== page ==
Sondheim retired again in the 1980s and took the job he holds now as a senior adviser at the Greater Baltimore Committee, a business group that promotes the Baltimore region.
Retirement is a concept that scares Sondheim, but not as much as the concept of staying too long. "When you get to be my age people won't tell you you ought to retire and that worries me," Sondheim said.
Seven years ago, he wrote a letter to about a dozen of his closest friends asking that they let him know, through an anonymous letter if they must, when he should "hang up the spikes." None wrote back. He still worries that they're coddling the old man.
It is clear that they are not.
"I read that letter every month and I remind myself that first of all this is not the time [for him] to retire and I hope I would have that level of wisdom" to know when it was time for her to step down, said State Schools Superintendent Nancy S. Grasmick, who has known Sondheim for more than 40 years since she had a summer job in the office of Hochschild, Kohn.
Sondheim muses it might be time for another letter. He has been mentioning it to his old friends. This one might come with a self-addressed stamped envelope, maybe just a check-off box so the authors wouldn't have to worry that Sondheim could decipher their identities.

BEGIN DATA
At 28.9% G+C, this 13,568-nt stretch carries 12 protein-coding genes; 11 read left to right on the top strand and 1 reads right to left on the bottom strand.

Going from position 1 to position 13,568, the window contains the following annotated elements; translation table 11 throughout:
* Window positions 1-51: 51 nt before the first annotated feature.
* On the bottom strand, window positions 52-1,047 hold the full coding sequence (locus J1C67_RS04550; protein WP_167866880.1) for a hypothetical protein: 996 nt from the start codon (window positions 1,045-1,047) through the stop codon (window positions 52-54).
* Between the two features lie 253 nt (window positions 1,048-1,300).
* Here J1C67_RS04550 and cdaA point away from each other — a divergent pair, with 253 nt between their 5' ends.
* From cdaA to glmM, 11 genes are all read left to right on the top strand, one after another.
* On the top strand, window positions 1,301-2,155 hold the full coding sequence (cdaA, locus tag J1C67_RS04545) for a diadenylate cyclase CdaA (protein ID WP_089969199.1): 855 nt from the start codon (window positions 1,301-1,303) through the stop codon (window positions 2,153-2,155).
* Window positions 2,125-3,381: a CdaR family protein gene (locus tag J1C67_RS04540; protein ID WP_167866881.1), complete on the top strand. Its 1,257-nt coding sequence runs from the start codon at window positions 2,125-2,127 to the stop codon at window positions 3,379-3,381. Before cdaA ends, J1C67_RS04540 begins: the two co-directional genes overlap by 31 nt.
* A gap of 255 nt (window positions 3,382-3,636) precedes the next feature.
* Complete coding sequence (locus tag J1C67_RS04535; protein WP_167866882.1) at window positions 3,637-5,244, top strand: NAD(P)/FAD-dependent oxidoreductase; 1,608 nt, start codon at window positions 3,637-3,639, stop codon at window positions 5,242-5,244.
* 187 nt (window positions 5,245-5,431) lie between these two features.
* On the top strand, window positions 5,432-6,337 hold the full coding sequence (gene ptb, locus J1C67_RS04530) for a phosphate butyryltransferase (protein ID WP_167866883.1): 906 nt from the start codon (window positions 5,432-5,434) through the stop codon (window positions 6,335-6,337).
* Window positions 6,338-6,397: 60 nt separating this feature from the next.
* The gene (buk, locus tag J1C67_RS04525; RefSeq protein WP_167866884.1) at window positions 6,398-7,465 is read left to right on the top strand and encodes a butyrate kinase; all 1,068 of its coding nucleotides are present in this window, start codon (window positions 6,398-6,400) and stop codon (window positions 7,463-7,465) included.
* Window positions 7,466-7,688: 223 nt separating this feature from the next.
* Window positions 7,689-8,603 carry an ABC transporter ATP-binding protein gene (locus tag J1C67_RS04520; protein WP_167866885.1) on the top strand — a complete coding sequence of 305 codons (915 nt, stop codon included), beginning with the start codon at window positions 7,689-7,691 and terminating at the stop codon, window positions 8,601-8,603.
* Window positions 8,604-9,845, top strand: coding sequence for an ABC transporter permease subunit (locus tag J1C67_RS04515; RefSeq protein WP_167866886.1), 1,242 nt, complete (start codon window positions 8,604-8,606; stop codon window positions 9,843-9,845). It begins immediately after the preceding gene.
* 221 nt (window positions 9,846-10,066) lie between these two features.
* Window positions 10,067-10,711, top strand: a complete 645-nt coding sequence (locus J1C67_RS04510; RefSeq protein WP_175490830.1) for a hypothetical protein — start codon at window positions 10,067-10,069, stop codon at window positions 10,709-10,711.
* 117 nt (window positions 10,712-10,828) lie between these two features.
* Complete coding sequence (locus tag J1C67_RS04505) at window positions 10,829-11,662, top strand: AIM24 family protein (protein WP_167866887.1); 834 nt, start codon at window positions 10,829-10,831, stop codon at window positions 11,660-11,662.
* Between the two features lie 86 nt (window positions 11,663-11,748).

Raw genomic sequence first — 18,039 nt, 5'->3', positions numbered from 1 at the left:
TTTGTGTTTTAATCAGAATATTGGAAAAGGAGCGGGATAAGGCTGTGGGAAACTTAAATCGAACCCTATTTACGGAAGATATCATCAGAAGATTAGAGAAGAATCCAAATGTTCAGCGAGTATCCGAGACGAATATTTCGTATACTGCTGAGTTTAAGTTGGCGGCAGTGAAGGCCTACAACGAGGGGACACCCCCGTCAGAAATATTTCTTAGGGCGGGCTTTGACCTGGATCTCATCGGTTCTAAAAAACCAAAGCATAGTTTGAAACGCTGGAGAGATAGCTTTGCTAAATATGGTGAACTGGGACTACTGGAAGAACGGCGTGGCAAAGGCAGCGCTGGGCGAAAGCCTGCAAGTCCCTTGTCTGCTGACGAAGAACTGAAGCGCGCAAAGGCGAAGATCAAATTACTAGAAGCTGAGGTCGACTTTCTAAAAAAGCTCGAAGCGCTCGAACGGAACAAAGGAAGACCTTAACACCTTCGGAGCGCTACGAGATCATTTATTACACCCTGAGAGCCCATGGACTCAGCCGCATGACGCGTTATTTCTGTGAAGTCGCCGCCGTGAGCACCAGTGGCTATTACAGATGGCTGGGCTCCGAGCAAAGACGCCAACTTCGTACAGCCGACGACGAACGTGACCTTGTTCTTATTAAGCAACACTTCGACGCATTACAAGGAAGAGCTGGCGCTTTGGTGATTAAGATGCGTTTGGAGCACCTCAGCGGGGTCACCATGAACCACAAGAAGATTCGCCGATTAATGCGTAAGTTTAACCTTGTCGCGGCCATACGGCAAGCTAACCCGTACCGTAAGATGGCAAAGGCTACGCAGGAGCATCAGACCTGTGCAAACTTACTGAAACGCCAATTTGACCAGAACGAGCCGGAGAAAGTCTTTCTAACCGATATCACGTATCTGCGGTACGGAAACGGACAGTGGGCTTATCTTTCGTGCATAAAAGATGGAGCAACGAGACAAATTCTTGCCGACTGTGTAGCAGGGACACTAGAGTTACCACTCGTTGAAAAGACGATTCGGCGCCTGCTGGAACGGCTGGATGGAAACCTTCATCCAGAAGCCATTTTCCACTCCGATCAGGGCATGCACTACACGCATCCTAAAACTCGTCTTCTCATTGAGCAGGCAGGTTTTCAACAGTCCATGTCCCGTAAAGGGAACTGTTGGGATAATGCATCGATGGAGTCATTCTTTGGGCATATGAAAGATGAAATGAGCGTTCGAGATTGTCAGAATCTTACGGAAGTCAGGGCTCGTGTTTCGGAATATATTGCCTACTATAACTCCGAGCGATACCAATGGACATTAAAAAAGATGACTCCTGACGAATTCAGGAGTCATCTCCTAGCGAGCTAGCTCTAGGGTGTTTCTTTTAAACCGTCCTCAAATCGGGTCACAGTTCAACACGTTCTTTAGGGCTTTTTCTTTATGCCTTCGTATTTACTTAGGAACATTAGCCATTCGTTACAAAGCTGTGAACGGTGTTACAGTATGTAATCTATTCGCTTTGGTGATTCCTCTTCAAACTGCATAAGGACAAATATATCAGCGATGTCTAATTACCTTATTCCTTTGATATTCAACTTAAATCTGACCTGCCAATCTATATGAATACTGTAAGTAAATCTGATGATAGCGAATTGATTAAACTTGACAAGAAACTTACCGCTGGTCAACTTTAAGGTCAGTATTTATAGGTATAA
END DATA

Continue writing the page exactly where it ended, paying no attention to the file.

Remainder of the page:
"We said, `Walter, you can do it, but we're throwing it in the trash,'" LeBow-Sachs said. "He's so afraid he's going to slip and people won't tell him. I would like to be that way when I'm 70, let alone 95."
Sondheim's last state school board meeting will be held Tuesday and Wednesday. He knows he leaves with unfinished business. The board must soon decide how - and whether - to link its new high school assessment tests to graduation. If the bar for graduation is set too high, there will be a flood of students who fail to earn their diplomas - and doubtless a flood of controversy. If the bar is set too low, the diplomas could be meaningless.
He worries that if it's done wrong, it could end up out of the hands of the school board - and into the hands of the Maryland Legislature. "In state after state where this has been done, a howl goes up," Sondheim said. "I would hate to have that happen here. I don't think we ought to rely on the legislature for that kind of education problem.
"I don't know the answer to this one," he said. "I don't envy them," he says of his soon-to-be former colleagues.
That kind of thoughtful discourse is what Marilyn D. Maultsby, the president of the school board, will miss.
"He's been the consummate statesman," she said. "I always refer to him as Mr. Accountability. He is steadfast in that."
"At my age," Sondheim says, "it's much easier to know the problems than know the solutions. The people younger than I am say they know the solutions.
"I hope they do, but I'm not so darn sure they do."